- Note any unusual noise from the alternator. Fan belts break at a high rate below -50°F. Inspect belts for cracks prior to cold weather operation; replace cracked belts. Adjustable length belts are available for emergency roadside repair of "V" belts. They come in 3/8-, 1/2-, and 3/4-inch widths and require a connector tool to fit to size. Stock numbers are shown in Appendix C. Vehicles such as the HMMWV are equipped with serpentine belts, and only another serpertine belt can be used.
- Note any unusual noise from the generator.
Emphasis must be placed on the proper care of electrical systems to ensure efficient operation.
If it is necessary to recharge a storage battery under low-temperature conditions (electrolyte not frozen), the charging voltage should be low enough to prevent excessive gassing or boiling of the electrolyte. At low temperatures, the permissible charging current is much less than at higher temperatures and, therefore, requires a proportionately longer charging time (see TM 9-6140-200-14).
WATER SHOULD NEVER BE ADDED TO A COLD BATTERY; ADD IT WHEN THE BATTERY IS WARM AND CHARGING, OR IT WILL NOT MIX. FREEZING COULD RESULT DUE TO REDUCED SPECIFIC GRAVITY.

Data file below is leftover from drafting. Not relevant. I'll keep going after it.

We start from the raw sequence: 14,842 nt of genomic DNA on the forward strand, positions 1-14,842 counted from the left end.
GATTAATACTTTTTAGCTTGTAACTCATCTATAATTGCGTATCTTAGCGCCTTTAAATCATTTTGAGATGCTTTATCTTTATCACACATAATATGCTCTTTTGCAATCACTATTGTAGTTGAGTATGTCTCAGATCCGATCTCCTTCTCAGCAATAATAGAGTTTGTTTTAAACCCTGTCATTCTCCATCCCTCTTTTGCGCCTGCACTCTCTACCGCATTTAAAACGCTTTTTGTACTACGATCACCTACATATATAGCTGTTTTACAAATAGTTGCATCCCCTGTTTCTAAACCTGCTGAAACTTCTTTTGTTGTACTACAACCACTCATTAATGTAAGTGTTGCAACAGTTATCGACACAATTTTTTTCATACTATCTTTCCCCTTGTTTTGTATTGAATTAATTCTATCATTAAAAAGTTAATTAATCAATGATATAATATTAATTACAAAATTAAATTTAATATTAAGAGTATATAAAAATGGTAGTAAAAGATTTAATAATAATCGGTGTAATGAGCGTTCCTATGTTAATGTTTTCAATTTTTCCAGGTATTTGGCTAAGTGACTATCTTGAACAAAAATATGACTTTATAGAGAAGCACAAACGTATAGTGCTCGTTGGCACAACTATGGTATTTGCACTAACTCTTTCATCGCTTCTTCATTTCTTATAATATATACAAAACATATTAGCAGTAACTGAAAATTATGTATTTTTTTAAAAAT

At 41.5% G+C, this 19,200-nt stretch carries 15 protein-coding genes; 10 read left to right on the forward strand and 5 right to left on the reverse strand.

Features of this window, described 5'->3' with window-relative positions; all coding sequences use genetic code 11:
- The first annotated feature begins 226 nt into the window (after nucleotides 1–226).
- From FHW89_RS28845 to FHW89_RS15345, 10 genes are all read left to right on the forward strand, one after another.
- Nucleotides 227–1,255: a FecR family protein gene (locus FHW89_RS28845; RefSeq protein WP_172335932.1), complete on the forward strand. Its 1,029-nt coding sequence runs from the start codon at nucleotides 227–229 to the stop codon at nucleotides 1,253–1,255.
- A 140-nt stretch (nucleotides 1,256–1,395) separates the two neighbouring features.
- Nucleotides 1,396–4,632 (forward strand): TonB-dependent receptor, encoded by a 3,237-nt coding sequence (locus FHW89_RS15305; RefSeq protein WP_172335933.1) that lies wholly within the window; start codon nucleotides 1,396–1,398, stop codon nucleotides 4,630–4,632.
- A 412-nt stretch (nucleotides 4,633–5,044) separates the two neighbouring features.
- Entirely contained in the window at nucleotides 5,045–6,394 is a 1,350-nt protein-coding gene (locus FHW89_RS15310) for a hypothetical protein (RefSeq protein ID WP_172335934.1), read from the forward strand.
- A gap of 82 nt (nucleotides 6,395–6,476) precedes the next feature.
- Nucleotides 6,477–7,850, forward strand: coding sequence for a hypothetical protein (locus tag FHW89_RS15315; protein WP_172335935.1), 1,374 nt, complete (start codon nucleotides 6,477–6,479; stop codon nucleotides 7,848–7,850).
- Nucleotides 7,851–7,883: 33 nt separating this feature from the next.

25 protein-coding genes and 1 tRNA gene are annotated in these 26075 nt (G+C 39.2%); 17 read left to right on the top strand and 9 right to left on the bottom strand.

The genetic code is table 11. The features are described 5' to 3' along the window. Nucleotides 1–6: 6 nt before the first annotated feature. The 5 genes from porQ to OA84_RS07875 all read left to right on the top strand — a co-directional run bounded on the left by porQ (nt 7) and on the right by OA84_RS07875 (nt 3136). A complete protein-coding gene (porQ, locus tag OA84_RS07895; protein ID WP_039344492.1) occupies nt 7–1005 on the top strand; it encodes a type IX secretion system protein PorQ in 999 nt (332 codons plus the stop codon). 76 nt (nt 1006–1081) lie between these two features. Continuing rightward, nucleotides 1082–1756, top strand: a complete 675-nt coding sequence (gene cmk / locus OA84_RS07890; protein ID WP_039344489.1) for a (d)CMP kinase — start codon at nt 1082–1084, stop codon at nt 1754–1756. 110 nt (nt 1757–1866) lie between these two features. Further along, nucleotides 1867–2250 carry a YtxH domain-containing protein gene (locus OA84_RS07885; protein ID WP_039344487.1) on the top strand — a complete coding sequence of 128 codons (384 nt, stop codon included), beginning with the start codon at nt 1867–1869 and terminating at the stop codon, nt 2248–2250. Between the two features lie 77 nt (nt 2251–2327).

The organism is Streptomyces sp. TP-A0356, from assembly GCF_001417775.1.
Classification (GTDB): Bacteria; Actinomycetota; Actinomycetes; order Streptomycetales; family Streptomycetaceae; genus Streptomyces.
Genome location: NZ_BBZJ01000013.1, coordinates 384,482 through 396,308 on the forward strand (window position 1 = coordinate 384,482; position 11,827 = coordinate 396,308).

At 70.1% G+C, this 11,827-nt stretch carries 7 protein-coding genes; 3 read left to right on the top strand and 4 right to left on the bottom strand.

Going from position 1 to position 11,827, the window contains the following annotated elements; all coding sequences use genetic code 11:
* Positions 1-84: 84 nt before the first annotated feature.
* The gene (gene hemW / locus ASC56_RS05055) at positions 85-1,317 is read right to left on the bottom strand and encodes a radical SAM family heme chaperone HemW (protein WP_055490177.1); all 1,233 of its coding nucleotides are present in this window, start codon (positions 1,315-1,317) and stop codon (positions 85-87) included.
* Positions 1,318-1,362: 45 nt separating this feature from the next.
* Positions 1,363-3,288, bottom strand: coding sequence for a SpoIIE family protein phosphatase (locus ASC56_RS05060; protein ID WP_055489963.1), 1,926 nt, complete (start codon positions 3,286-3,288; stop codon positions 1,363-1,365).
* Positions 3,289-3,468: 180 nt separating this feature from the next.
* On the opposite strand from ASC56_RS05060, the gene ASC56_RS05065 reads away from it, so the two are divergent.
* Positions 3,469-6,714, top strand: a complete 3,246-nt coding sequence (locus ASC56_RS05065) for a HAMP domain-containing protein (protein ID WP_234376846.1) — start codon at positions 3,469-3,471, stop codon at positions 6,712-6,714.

If water is added to a battery that is exposed to sub-zero temperatures and is being charged, the layer of water will stay at the top and freeze before it has a chance to mix with the electrolyte. Never attempt to recharge a battery with frozen electrolyte. Never add water or electrolyte to a frozen or cold-soaked battery, an explosion may result.
NOTE: If adding water to a battery at temperatures of 32°F to approximately 50°F, do not fill to level indicated on cell cover or vent plug, since the electrolyte will expand as it is heated and the battery will flood. Acid or electrolyte should never be added to a battery once initiated into service. Use only distilled water.
Successful operation of vehicles at low temperatures depends greatly on the condition of the fuels used. Water in engine fuel can cause serious difficulties. Trouble occurs in some engines even at temperatures above the freezing point of water. When air is drawn through a carburetor, the pressure is lowered and the fuel is sprayed or atomized by venturi action. The reduced pressure in the venturi and vaporization of fuel causes a refrigerating action that may lower temperatures enough to freeze water or vapor in the fuel.